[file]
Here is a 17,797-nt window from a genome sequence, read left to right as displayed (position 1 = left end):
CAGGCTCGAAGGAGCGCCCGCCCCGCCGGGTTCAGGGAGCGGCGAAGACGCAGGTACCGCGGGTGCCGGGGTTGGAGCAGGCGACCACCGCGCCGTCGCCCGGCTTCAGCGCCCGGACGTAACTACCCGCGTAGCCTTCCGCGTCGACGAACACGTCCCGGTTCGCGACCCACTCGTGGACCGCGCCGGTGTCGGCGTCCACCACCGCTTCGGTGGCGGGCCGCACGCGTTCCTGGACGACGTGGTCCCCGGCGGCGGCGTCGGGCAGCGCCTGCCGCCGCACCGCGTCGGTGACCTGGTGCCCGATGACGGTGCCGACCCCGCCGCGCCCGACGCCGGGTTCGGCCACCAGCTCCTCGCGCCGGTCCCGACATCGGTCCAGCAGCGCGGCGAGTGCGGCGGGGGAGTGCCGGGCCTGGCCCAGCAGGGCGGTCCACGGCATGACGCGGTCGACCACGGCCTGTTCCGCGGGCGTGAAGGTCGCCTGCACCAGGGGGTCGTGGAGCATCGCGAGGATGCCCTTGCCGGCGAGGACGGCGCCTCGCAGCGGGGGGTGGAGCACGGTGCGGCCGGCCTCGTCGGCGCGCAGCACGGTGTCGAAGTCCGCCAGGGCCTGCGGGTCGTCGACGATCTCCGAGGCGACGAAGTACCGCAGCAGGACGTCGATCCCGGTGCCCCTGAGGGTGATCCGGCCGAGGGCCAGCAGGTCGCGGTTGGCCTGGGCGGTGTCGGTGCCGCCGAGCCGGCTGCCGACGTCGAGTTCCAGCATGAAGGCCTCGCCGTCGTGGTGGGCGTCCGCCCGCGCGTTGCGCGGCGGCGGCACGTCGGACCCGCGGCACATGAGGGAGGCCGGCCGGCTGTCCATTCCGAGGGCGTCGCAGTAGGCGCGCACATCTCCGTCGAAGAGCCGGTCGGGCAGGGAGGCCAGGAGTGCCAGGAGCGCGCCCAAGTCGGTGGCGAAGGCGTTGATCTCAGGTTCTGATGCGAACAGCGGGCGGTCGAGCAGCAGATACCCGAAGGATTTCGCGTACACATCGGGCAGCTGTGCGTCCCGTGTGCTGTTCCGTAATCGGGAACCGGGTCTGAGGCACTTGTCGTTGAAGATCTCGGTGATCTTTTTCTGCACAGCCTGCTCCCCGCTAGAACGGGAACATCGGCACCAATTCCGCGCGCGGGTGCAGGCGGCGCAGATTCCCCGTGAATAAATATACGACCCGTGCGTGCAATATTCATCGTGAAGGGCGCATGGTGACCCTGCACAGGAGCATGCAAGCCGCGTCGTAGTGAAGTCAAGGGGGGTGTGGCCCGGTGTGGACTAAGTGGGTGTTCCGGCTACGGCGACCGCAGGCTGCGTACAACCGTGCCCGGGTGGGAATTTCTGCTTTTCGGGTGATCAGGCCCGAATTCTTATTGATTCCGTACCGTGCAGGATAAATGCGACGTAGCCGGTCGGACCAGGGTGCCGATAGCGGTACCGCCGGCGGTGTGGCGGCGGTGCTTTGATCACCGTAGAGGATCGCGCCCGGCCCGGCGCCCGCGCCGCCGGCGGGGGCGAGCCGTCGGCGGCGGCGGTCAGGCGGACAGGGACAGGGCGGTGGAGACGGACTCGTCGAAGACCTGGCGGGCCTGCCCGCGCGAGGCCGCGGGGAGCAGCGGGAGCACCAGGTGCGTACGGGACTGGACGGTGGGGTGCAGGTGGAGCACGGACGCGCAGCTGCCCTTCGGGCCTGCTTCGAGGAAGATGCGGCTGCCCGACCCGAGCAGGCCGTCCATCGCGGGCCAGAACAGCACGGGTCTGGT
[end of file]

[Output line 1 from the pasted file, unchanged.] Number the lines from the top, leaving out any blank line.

Here is a 17,797-nt window from a genome sequence, read left to right as displayed (position 1 = left end):